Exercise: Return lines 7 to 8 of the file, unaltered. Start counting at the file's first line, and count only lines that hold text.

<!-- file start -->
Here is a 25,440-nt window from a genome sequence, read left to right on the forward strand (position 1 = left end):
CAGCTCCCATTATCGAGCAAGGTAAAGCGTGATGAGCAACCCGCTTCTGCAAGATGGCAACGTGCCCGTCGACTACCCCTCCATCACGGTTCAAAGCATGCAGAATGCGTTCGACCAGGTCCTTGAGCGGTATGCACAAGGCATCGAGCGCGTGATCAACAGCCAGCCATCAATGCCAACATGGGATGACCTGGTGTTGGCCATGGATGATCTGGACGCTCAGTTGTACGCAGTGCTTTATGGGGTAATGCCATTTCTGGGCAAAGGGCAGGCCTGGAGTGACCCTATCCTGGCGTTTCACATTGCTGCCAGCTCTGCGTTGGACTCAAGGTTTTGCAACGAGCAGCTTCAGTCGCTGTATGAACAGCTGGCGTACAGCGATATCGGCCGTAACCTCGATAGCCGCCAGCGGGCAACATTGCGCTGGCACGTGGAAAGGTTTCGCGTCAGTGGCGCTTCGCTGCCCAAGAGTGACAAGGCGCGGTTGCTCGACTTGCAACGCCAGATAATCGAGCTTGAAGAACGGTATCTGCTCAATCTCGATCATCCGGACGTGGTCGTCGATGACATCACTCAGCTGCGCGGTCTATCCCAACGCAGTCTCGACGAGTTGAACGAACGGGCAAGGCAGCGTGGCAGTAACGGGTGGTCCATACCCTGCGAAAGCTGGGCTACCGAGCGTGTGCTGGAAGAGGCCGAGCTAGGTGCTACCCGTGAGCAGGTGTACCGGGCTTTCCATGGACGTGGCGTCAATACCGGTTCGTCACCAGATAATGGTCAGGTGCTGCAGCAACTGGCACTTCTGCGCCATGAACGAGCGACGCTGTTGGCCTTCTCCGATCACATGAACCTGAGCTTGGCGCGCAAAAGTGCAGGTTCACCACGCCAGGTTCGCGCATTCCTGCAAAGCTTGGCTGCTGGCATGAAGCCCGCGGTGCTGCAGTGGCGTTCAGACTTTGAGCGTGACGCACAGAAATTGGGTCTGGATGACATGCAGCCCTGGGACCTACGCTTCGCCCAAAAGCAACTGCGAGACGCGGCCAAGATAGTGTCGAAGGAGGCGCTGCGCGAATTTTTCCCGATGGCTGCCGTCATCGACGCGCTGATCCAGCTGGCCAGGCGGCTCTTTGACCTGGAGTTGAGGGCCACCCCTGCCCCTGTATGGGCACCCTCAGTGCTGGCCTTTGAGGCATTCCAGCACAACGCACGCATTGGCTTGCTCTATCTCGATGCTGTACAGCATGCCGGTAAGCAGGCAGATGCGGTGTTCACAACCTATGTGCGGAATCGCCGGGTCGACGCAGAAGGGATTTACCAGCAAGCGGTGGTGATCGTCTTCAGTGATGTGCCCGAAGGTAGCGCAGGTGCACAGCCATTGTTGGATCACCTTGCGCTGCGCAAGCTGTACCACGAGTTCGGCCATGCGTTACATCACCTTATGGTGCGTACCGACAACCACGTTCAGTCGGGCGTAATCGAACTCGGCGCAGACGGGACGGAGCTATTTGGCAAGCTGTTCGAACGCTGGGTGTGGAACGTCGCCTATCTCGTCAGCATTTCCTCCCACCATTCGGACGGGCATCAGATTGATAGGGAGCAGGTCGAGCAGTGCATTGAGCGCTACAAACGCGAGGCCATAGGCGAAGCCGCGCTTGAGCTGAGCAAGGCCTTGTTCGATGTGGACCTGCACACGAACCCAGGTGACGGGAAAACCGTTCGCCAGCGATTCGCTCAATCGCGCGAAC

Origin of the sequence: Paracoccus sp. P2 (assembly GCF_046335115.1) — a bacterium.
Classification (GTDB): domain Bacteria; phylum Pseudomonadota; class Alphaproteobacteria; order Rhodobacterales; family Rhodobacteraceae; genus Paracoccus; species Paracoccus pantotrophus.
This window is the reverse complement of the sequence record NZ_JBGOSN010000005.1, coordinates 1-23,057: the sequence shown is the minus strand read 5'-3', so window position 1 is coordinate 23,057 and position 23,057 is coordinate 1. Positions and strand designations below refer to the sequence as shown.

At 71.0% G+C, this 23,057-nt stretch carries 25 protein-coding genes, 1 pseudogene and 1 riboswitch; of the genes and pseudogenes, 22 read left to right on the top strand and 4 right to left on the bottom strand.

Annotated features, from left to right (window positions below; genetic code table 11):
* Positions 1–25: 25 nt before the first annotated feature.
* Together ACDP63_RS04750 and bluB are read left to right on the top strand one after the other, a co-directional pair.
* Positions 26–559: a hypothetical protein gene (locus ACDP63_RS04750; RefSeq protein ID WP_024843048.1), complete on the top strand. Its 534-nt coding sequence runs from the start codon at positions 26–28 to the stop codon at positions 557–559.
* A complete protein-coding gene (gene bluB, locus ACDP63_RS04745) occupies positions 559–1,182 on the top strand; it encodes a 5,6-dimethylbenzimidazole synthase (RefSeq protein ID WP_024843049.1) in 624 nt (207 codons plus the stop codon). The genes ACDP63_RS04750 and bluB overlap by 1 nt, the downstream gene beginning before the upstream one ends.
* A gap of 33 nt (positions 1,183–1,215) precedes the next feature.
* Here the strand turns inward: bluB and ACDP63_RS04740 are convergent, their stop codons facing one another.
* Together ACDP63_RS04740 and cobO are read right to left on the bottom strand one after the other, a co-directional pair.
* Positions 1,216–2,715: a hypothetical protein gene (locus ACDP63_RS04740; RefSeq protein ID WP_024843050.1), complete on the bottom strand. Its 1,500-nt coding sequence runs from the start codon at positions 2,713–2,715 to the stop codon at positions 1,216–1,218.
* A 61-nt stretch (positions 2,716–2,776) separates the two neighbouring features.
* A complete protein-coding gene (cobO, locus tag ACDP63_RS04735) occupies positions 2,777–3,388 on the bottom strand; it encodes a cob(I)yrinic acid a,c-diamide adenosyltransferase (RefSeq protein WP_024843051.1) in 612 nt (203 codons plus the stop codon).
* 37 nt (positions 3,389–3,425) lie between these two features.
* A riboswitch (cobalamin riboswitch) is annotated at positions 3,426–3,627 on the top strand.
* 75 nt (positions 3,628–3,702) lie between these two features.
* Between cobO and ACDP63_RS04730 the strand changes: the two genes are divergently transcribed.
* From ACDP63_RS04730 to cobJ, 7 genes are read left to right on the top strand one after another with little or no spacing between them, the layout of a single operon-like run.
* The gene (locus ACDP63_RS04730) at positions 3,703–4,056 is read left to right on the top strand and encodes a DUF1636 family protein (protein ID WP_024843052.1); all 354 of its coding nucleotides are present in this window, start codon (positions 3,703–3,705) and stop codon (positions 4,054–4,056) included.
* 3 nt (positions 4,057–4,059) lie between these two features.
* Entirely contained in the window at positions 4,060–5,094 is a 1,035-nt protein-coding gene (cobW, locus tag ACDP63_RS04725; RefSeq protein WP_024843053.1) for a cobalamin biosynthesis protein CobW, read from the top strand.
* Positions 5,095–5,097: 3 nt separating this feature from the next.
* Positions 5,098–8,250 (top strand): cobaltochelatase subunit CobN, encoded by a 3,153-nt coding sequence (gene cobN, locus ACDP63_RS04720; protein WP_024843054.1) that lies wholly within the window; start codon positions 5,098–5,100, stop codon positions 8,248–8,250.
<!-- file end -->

Annotated features, from left to right (window positions below; genetic code table 11):
* Positions 1–25: 25 nt before the first annotated feature.